For our native Hub app, Product and UX conducted multiple rounds of user testing to validate features through monthly research groups with our Cast members. In January of this year we used a card sorting exercise to understand groupings then we asked them to prioritize features using a purchase exercise. In February's feedback sessions, we gathered insights on the app's information architecture and evaluated it against our proposed app navigation. This valuable feedback from the users of our products ensures that we build on data, and not assumptions, and that our app is intuitive and enjoyable to use. 

I will be showcasing the tree test study below, but all research, including card sorting, was conducted using Optimal Workshop's suite of user testing tools. 
We presented 4 viable versions of our app's structure and we gave the users "tasks" to identify the location of specific features within. Using Treejack's click through tree tests we were able to see the path a user took to find the item- or if they got lost finding it- as well as how long it took them to find the correct item. Once the click through exercises were completed, we then facilitated a guide conversation where we asked the group which was their favorite out of the four. We then showed them wireframes of the designs and asked them to share their thoughts now having seen low fidelity versions of the app's structure. 

This valuable data helped us to determine what IA was best and allowed the user to complete specific tasks successfully before we took the app any further. It opened up dialogue for the users to share additional info and gather key insights and feedback.
Treejack
Click through exercises for each IA were presented in a tree format and the users were given 17 "tasks" to find certain items. For example- "Go view your most recent paystub". Then the user would click through the levels of the app version to determine the location of the item. We were able to see how they arrived at the correct location, how direct it was and the speed at which they found it. Four different IAs were presented, and this was version 1.

Data from this particular IA test shows that we were somewhat above having half the users able to fully find what they need in the app. In this version, items were not placed in locations that many users found intuitive even though they had made sense to us.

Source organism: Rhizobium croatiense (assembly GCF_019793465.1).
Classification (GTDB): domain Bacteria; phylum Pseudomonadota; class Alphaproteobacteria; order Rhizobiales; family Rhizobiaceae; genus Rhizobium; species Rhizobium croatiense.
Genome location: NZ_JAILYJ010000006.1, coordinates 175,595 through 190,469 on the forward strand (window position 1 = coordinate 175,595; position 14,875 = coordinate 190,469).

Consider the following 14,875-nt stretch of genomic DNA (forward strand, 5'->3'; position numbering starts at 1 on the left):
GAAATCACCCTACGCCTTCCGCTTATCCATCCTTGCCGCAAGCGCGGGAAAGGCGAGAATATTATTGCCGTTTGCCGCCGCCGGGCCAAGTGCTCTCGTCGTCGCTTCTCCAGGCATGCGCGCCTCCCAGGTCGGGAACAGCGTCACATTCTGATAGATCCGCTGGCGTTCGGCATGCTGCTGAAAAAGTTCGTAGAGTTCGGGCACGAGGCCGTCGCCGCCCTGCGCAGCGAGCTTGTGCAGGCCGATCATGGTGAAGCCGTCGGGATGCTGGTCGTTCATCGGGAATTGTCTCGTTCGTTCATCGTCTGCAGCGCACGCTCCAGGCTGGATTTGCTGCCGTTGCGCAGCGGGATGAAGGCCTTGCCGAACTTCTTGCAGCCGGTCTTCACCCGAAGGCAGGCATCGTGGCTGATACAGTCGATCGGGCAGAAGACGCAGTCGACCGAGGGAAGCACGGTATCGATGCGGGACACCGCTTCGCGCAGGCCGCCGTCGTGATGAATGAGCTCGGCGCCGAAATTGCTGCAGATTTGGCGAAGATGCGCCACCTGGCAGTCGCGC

This was an example of a somewhat successfully placed feature item in the app as 88% of users ended up finding it, and no users skipped it out of frustration. This led us to determine that most users would find this a suitable place for this feature to live. We also gathered insights on why certain users had trouble navigating to this location and what their pain points were.

This is what that task's journey looked like in wireframe format that we showed them after the IA tests were completed.

Some views of where users looked attempting to locate the featured task. This helps to illustrate the directness of certain task locations and also let us know where else they might look for this info. The bolded sections are where the item actually lived, in some cases the feature can be access in two areas of the app.

Wireframes
presented wireframes that gave the participants a more informed view of where the items were placed for each IA. These were presented after the groups had competed all the tree tests to see if the options they had an easy time finding- or even a difficult time finding- made more sense seeing them in a low fidelity version of the app.
Report Out
Snapshots of the Report Out from this session including objectives, methods with takeaways and next steps.
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